Today, March 10, marks the anniversary of the date Microsoft's Bill Gates first introduced the company's game console initiative to the world with the unveiling of the original Xbox at the 2000 Game Developers Conference.
At the time of Gates' demonstration, Microsoft faced a daunting market that had just seen the PlayStation 2 launch in Japan. Yet there was also a vacuum opening in the wake of the Dreamcast's poor sales and just ahead of Sega's ultimate exit from the console space for good.
The Xbox launched in North America on November 15, backed by Bungie's Halo
, a bold move considering that, at the time, first-person shooters were largely considered the domain of PC gaming (save for Nintendo 64's now-classic Goldeneye
). The franchise would go on to define the platform and Microsoft's console gaming efforts in general.
The hardware's launch was also categorized by its general failure to appeal to Japanese audiences, who were not easily swayed from their PlayStation brand loyalty nor by the Western-centric branding of the device and gameplay style of Halo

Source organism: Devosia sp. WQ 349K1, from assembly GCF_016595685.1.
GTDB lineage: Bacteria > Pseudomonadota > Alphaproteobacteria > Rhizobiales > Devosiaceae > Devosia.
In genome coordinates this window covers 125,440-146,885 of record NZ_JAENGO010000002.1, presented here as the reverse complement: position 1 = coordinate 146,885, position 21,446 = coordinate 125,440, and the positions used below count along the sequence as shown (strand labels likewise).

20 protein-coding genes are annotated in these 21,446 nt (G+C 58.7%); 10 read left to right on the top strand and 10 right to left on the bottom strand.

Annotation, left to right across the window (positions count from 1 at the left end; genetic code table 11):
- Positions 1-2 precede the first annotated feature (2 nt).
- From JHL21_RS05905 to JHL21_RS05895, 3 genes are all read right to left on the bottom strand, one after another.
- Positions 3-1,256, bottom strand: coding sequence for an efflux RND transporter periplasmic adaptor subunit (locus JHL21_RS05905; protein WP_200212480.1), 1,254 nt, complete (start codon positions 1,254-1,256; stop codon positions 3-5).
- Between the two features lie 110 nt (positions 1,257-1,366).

When Microsoft last released sales figures for the original Xbox in 2006 (the year it was discontinued), it claimed 16 million units sold worldwide. Most of those sales came from North America, with 6 million reportedly sold in Europe and 2 million in Asia.
Ten year's after the original's unveiling, the successor Xbox 360 now enjoys a very different position in the market. Microsoft claims a worldwide install base of over 50 million Xbox 360 units, and its most recent hardware evolution, the gesture-based Kinect, has reportedly sold 10 million units of hardware and software
since its launch last November.